Dali is entering the wireless hi-fi market with its new Dali Callisto range. The range is composed of the compact Dali Callisto 2C, the Dali Callisto 6C floorstanding speaker and a wireless preamplifier, necessary for the speakers to function. For our test, we paired the Dali Callisto 2C with the Dali Sound Hub.
For whom are these speakers designed?
With the Callisto 2C, Dali is targeting customers looking for an all-in-one solution to enjoy digital audio files (Bluetooth), digital sources (TV, CD player) and analog sources (DAP, turntable with integrated pre-amplifier). Dali is pushing the envelope even further by offering two expansion bays, of which one should allow for the addition of a Bluesound BluOS compatible streaming module. The second expansion bay might allow for multichannel audio diffusion via an HDMI source (Blu-ray player, multimedia player), as the Dali Sound Hub does not seem limited to stereo transmission.
In addition to its extensive functionality, the Dali Callisto 2C offers other serious indicators of an enjoyable listening experience: two tweeters, one of which is a folded ribbon tweeter.
What are the benefits of an active speaker?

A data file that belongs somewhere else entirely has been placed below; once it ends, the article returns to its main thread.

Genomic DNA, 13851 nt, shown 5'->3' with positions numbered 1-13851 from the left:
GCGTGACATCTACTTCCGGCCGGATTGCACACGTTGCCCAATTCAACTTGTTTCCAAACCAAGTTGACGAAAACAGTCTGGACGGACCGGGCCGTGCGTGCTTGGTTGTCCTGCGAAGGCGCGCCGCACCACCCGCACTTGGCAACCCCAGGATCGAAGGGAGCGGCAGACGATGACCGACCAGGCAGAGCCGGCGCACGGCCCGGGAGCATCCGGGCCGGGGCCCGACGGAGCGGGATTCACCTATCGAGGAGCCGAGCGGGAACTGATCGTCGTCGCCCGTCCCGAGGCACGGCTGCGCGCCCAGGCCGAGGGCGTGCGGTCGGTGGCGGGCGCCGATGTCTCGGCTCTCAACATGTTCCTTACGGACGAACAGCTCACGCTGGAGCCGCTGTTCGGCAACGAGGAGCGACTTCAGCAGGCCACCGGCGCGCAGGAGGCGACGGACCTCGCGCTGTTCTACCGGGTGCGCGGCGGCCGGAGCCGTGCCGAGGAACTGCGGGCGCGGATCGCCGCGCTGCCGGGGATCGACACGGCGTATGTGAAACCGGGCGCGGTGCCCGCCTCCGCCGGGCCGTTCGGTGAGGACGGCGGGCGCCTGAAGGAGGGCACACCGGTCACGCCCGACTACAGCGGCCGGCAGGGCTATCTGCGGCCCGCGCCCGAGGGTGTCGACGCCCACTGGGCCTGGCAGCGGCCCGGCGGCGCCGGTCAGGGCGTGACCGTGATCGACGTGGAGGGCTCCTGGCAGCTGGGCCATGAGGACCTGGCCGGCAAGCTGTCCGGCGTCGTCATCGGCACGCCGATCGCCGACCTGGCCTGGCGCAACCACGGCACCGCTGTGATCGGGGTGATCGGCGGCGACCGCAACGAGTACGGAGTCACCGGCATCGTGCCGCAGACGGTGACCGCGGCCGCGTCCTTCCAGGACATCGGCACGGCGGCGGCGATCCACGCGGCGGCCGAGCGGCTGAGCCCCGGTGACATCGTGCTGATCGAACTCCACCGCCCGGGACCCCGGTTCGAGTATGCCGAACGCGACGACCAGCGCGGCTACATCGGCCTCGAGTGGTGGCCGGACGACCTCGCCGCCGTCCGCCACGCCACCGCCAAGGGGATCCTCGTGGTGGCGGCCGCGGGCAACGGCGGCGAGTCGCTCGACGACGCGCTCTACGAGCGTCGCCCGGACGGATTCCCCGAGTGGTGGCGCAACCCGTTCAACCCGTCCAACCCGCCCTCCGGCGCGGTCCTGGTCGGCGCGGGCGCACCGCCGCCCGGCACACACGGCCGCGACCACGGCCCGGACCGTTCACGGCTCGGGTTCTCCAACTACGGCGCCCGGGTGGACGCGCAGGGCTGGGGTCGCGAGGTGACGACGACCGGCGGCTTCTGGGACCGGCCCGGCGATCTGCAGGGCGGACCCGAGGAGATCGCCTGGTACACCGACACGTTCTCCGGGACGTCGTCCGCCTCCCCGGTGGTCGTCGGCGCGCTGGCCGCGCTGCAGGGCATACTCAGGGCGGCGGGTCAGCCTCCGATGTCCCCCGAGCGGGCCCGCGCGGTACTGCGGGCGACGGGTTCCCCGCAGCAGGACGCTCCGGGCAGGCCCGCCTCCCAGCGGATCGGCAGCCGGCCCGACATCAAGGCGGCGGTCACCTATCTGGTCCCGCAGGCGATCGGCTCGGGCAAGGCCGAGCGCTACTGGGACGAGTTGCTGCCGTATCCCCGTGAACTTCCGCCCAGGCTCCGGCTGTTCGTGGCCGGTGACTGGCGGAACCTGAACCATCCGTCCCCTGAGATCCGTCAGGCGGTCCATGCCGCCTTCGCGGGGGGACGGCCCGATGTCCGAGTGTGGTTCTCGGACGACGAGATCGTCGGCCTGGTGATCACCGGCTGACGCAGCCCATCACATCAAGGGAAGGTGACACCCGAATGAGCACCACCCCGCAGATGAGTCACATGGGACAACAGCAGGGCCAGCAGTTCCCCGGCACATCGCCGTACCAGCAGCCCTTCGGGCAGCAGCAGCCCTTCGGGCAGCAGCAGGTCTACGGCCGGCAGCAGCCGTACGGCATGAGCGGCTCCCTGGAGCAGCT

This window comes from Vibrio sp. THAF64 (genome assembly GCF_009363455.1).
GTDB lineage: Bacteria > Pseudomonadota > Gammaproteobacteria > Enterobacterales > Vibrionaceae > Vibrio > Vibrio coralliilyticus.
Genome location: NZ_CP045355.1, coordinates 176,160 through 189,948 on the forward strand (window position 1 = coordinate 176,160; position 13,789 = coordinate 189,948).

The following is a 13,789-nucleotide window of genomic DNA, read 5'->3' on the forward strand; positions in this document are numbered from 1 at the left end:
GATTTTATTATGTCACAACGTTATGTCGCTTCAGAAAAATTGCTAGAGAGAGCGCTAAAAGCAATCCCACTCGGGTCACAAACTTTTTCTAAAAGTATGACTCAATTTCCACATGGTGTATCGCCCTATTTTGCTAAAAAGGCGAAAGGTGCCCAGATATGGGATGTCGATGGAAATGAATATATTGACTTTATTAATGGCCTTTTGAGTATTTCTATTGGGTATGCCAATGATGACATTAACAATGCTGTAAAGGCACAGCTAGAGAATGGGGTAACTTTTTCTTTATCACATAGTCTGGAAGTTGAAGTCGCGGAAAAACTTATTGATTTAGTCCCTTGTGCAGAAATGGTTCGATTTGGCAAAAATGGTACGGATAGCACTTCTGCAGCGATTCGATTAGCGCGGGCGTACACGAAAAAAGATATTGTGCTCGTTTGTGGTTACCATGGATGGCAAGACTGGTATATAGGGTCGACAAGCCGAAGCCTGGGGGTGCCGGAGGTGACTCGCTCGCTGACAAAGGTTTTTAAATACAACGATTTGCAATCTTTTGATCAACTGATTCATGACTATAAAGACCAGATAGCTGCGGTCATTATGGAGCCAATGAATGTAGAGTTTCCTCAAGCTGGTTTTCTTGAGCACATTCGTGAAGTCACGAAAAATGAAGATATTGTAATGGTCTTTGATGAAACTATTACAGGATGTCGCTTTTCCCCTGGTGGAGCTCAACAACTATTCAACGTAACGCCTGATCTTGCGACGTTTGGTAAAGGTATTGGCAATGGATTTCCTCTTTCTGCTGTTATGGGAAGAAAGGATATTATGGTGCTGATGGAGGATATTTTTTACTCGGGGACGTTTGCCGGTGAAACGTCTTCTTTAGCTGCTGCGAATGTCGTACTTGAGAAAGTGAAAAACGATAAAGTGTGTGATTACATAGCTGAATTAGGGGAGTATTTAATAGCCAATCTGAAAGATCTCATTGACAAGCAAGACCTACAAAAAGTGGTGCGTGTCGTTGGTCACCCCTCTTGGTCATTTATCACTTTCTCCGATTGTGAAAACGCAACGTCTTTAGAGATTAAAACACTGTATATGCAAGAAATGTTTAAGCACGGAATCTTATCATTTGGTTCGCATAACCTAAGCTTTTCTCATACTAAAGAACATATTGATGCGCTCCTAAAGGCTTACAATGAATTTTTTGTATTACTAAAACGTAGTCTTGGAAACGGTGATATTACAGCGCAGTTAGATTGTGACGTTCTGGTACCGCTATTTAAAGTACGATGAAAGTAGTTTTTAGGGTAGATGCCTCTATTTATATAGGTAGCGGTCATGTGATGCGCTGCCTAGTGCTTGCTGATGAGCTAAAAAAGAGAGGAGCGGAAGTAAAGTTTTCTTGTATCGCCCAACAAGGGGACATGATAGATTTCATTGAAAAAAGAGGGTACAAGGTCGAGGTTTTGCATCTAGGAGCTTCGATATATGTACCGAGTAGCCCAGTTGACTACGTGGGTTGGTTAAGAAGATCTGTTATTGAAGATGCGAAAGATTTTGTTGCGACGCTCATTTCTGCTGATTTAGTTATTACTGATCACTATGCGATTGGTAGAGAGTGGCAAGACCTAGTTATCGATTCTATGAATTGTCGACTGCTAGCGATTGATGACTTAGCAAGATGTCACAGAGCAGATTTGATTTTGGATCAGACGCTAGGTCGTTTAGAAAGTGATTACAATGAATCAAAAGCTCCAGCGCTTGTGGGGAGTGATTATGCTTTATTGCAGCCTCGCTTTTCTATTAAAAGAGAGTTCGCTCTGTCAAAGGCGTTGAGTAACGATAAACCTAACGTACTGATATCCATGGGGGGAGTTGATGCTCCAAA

The first advantage offered by an active speaker is that it makes buying an external amp unnecessary. Also, there is no need for speaker wire, which can be rather costly considering that cable quality has a direct impact on sound quality. But apart from these functional and esthetic benefits, an amplified speaker offers major acoustic advantages when properly implemented. First of all, the amplifier has been intentionally designed by the speaker manufacturer to be a good match for the speaker’s drivers. The coherence of the system is thus optimized, and the integrated DSP allows the user to precisely adjust the speaker’s frequency response and the signal’s phase. The risk of choosing a poor amplifier/speaker pair is thus eliminated. As a result, an active speaker such as the Dali Callisto 2C sounds exactly as the manufacturer intended it to sound.
Dali Callisto 2C: a 3-way compact speaker
3-way compact speakers are very rare, and apart from relatively inexpensive models from JBL, they are generally high-end models. For its part, the Dali Callisto 2C is fitted with one 6.5” midbass driver, one dome tweeter and one ribbon tweeter. Each is in charge of a precise frequency range. The ribbon tweeter handles hardly audible high frequencies beginning at 14 kHz. Considerably thinner and lighter than the dome, the ribbon tweeter is more responsive. It also significantly reduces the level of distortion in the highs while preserving their phase shift. The ribbon tweeter also ensures a wide diffusion angle thanks to its accordion-like structure.
Concretely, the ribbon tweeter restitutes the harmonic frequencies which are so important for the coherence of fundamental frequencies as well as for the overall sense of timing. The Dali Callisto 2C has a sensitivity of 47 Hz – 32 kHz, which is both reasonably low for a speaker of this size and also impressively high.
Note that the 6.5” midbass driver’s very flexible surround points to a certain amount of agility in the lows.
Dali Sound Hub